The 4.6 Billion dollar film that Netflix seems to have buried
I barely use my Netflix account anymore. If not for the kid’s section, and original shows it offers, I probably would have canceled Netflix months ago. We live in an age of options. Where once Netflix was the only choice in town for on-demand video streaming, we now have more competitors than I currently have time to name. Yes, the days of Netflix being the boogeyman to video stores has long passed, and they too are now faced with the looming threat of Disney Plus. One thing that Netflix has done well over the years, however, is gathering up abandoned intellectual properties. Films that studios decided in the zero hour weren’t cinema worthy, or in some cases watchable (Cloverfield Paradox anyone?) While some of these selections have been duds, there have been quite a few home runs in their acquisitions department. We’ve mostly seen this in their foreign films section, which I’ve proudly watched grow over the years. Thanks to Netflix I’ve been able to stay informed about films I wouldn’t ordinarily have knowledge of or access to, which makes the following even more perplexing to me.
I’m sure the majority of readers here have already watched Marvel’s Avengers: Endgame. The film has been performing rather well domestically, and overseas to very little surprise. Beyond a few films on the horizon, Endgame should remain a rather uncontested blockbuster all the way through the summer. The movie is also performing well overseas, with a large portion of their box office coming from China in the form of 600 million. Amazing how powerful the Chinese box office can be. If only they were able to produce box office contenders of their own, oh wait…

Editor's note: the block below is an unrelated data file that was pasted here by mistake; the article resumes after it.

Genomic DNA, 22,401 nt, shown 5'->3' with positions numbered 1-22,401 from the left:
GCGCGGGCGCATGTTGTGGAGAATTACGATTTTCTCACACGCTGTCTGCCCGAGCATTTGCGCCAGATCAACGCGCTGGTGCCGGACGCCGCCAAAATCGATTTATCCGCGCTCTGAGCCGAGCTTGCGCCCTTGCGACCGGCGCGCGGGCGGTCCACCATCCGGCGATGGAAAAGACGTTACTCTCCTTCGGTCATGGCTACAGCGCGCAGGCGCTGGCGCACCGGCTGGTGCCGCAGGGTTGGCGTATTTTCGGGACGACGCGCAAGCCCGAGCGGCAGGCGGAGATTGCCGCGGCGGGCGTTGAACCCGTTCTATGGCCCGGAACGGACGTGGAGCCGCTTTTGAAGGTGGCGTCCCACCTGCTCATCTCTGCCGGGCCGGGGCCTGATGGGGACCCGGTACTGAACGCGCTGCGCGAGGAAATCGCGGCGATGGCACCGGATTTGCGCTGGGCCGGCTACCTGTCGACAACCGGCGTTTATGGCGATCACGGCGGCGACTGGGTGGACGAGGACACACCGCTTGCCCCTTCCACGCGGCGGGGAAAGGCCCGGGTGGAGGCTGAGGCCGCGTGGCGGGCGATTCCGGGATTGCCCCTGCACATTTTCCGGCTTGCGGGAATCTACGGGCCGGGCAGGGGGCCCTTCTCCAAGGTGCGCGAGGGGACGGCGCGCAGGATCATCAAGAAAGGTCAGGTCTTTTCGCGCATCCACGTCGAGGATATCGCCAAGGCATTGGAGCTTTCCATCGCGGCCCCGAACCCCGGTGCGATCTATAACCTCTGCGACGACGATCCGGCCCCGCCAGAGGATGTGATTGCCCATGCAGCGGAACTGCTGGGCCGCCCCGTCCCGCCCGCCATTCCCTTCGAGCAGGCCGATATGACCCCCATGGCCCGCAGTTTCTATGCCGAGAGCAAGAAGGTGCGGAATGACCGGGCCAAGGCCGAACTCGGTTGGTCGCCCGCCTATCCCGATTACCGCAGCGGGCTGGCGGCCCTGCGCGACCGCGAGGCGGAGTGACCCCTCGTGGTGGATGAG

“The Wandering Earth” remains the highest grossing movie of 2019 in China. A film made on a 50 million dollar budget has managed to best the giant that is Marvel’s Avengers: Endgame 628 million as of the writing of this article, with no visible signs of slowing. It should also be mentioned that Wandering Earth is managing to achieve this goal without the aid of the international box office, which is an amazing feat when weighed against how most box office totals work these days. Some could argue that it is mainly due to the almost entirely Asian cast, and support of a homegrown property, but when we weigh the success of this film against a tentpole film such as Avengers Endgame, one begins to wonder why it remains a film most have never even heard of here in the states.
Being a huge Sci-Fi fan, I jumped at the opportunity to see this film upon reading the plot of the film online earlier this year. Based on a book comprised of short stories created by Liu Cixin back in 2000, the film follows a colorful cast, as they deal with the aftermath of a catastrophic event that nearly wipes out all life on earth. With the remnants of humanity now living in subterranean cities underneath massive turbine engines, the last hope for saving our species unfolds over the course of two hours and five minutes. There are times that the film feels entirely derivative of films such as Sunshine (2007) or Deep Impact (1998), but I admire the way the story takes familiar tropes and crafts them into an original story all its own. In truth, I feel the closest film to come close to the scale of Wandering Earth would be 2000’s Titan A.E. which subsequently released the same year “The Wandering Earth” book was released.